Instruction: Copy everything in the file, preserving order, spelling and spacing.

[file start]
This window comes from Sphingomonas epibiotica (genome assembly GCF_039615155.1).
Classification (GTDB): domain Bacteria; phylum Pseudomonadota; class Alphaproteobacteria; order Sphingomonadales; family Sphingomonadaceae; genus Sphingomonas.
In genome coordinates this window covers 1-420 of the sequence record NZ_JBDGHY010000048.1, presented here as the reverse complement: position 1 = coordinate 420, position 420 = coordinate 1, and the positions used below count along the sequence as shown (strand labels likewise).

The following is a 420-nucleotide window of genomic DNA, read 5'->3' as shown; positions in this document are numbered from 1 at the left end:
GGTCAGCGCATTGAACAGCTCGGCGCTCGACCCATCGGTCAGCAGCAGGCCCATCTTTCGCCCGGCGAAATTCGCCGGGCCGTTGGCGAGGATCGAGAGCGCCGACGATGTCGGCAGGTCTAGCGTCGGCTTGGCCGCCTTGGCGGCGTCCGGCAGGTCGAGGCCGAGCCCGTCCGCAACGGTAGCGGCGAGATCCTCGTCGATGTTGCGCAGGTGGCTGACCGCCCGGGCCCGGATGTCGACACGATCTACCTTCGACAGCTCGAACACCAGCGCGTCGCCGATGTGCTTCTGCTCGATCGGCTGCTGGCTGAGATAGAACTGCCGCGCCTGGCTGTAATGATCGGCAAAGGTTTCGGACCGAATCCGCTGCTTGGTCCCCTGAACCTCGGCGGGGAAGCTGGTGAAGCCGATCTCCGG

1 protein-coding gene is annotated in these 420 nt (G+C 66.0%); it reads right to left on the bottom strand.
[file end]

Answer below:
This window comes from Sphingomonas epibiotica (genome assembly GCF_039615155.1).
Classification (GTDB): domain Bacteria; phylum Pseudomonadota; class Alphaproteobacteria; order Sphingomonadales; family Sphingomonadaceae; genus Sphingomonas.
In genome coordinates this window covers 1-420 of the sequence record NZ_JBDGHY010000048.1, presented here as the reverse complement: position 1 = coordinate 420, position 420 = coordinate 1, and the positions used below count along the sequence as shown (strand labels likewise).

The following is a 420-nucleotide window of genomic DNA, read 5'->3' as shown; positions in this document are numbered from 1 at the left end:
GGTCAGCGCATTGAACAGCTCGGCGCTCGACCCATCGGTCAGCAGCAGGCCCATCTTTCGCCCGGCGAAATTCGCCGGGCCGTTGGCGAGGATCGAGAGCGCCGACGATGTCGGCAGGTCTAGCGTCGGCTTGGCCGCCTTGGCGGCGTCCGGCAGGTCGAGGCCGAGCCCGTCCGCAACGGTAGCGGCGAGATCCTCGTCGATGTTGCGCAGGTGGCTGACCGCCCGGGCCCGGATGTCGACACGATCTACCTTCGACAGCTCGAACACCAGCGCGTCGCCGATGTGCTTCTGCTCGATCGGCTGCTGGCTGAGATAGAACTGCCGCGCCTGGCTGTAATGATCGGCAAAGGTTTCGGACCGAATCCGCTGCTTGGTCCCCTGAACCTCGGCGGGGAAGCTGGTGAAGCCGATCTCCGG

1 protein-coding gene is annotated in these 420 nt (G+C 66.0%); it reads right to left on the bottom strand.